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Famine art exhibition opens in Northern Ireland for the first time

image copyright©Lorcan Doherty
image captionThe Coming Home Exhibition opened in Derry on Saturday

An art exhibition on loan from the US about the Irish Famine has opened for the first time in Northern Ireland.

The exhibition, 'Coming Home: Art and the Great Hunger', will be in Londonderry until 16 March.

It is on loan from Ireland's Great Hunger Museum at Connecticut's Quinnipiac University.

About a million people died of starvation and epidemic disease between 1845 and 1851, and some two million emigrated.

Ireland had witnessed a massive surge in population from 2.6 million to 8.5 million by 1845 when blight struck the potato.

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image copyright©Lorcan Doherty
image captionThe exhibition will run in Derry until March

Few places on the island escaped its effects.

Local historian Ken McCormack told BBC News NI that people moved to Derry from Donegal for a better life.

"They quickly found out that things were not great here either," Mr McCormack says.

"The blight didn't hit us as such, but the amount of people coming to the north west was certainly problematic and workhouses didn't like it."

Mr McCormack also says a famine wall from Culmore to the roundabout at the bottom of Strand Road was built.

"This was to create a boundary," he adds. "Landowners benefited from famine walls. They didn't want to give anybody any of their space for free."

The exhibition, which features more than 50 pieces of artwork by Irish artists, has been touring the Republic of Ireland for 12 months and has been viewed by more than 90,000 people at Dublin Castle and at the West Cork Arts Centre in Skibbereen.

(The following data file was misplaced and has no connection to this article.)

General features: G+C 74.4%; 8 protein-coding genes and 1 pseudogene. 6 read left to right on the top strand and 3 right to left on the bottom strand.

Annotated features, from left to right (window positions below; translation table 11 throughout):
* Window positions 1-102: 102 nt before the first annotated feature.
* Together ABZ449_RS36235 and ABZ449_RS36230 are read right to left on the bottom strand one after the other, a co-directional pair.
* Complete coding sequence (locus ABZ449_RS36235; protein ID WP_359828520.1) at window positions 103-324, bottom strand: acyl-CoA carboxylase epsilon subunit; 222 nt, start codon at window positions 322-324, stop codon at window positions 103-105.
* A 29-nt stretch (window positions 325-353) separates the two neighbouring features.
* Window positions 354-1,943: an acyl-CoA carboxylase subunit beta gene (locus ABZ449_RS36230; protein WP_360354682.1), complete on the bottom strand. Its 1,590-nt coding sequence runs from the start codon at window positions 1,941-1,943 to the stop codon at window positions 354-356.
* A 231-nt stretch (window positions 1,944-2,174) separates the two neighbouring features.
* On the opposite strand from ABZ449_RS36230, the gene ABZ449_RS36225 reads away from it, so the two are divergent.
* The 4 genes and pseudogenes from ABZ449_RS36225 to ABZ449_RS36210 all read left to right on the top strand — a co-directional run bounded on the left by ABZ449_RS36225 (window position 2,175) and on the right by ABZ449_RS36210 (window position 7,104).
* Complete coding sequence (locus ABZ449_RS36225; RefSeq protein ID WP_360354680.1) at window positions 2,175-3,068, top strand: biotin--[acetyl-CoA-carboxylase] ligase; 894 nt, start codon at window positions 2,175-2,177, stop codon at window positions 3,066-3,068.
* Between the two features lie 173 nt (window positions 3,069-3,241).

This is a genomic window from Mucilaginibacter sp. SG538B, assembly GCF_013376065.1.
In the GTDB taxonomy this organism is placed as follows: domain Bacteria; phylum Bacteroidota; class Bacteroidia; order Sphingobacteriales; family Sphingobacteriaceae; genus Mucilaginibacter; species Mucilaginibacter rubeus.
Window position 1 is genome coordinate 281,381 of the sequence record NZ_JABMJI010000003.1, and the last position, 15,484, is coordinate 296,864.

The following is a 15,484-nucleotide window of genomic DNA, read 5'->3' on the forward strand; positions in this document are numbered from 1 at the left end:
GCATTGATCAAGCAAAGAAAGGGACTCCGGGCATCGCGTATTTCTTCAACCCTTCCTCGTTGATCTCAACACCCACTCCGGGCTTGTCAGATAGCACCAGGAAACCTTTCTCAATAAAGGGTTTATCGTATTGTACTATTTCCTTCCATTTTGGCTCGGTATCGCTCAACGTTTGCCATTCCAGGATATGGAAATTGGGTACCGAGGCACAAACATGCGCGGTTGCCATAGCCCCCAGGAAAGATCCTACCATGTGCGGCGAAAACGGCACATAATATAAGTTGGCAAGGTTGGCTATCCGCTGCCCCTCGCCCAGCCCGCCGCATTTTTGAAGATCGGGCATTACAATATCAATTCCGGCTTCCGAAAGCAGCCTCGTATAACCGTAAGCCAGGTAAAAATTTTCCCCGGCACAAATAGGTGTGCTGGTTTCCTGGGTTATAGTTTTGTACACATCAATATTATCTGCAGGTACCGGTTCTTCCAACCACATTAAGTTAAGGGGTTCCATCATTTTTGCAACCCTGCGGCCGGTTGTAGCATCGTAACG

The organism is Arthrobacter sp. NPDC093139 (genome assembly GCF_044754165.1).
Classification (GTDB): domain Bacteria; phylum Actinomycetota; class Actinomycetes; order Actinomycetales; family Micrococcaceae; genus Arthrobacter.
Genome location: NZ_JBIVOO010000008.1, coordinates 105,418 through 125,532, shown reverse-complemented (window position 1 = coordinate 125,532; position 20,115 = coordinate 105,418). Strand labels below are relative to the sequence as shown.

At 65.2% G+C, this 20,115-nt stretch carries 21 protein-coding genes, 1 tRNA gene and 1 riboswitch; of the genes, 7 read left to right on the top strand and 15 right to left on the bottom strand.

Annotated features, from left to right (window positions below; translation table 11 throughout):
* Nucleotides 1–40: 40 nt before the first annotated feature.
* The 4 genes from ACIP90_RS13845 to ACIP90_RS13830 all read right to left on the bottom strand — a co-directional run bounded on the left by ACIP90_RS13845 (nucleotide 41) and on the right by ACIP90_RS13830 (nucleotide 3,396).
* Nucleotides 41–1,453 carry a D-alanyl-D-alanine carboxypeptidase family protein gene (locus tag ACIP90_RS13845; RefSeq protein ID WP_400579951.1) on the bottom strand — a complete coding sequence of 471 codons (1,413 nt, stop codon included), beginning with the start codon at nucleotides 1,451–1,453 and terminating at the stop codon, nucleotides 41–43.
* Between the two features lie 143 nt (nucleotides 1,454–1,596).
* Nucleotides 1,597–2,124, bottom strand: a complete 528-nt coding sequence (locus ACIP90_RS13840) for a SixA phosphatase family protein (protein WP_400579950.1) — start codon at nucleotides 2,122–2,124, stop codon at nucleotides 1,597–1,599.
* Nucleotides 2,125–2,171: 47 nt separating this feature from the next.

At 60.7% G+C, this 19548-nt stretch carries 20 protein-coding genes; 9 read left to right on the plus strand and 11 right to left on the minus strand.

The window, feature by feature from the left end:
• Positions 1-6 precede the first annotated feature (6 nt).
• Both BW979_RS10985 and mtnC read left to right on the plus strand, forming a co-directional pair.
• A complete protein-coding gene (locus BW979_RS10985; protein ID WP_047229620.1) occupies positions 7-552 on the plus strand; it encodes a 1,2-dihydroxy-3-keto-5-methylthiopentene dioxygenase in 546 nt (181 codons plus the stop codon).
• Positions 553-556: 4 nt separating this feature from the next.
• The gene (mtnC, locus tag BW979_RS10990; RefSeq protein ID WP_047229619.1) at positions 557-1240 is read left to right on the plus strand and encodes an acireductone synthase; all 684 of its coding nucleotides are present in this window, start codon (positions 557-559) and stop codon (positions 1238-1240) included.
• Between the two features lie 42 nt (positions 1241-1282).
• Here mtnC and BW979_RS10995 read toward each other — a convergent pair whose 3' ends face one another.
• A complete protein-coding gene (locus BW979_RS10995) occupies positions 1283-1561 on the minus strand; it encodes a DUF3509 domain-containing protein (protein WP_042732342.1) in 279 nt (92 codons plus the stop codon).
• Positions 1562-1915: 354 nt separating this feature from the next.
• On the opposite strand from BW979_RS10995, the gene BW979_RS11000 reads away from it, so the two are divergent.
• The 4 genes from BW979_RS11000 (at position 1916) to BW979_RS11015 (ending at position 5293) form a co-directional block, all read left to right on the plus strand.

It will be on show at Derry's Cultúrlann uí Chanáin.

The pieces of artwork on view are from Jack B Yeats, Dorothy Cross, Paul Henry, William Crozier, John Behan, Brian Maguire, Rowan Gillespie, Micheal Farrell, Hughie O'Donoghue and Alanna O'Kelly.

image copyright©Lorcan Doherty
image captionDirector of Ireland's Great Hunger Museum, Ryan Mahoney

Ryan Mahoney, director of Ireland's Great Hunger Museum, says it was always the ambition of Quinnipiac University to bring the exhibition to both parts of the island.

"We hand selected Cultúrlann due to its commitment to culture and the arts and its ambition to become Derry's new creative quarter," he says.

"In 1847, over 12,000 emigrants left the port here in Derry. It was important for the university to acknowledge the impact the great hunger had locally."

The mayor of Derry City and Strabane District Council, John Boyle, said: "This exhibition is a huge coup for the city and north west region.

"It will put the city on the international stage."

image copyrightGetty Images / Hulton Archive
image captionIn "the great hunger" of 1845, 1.5m people emigrated to Canada, America and England

Related Topics

  • Londonderry-Derry
  • Republic of Ireland

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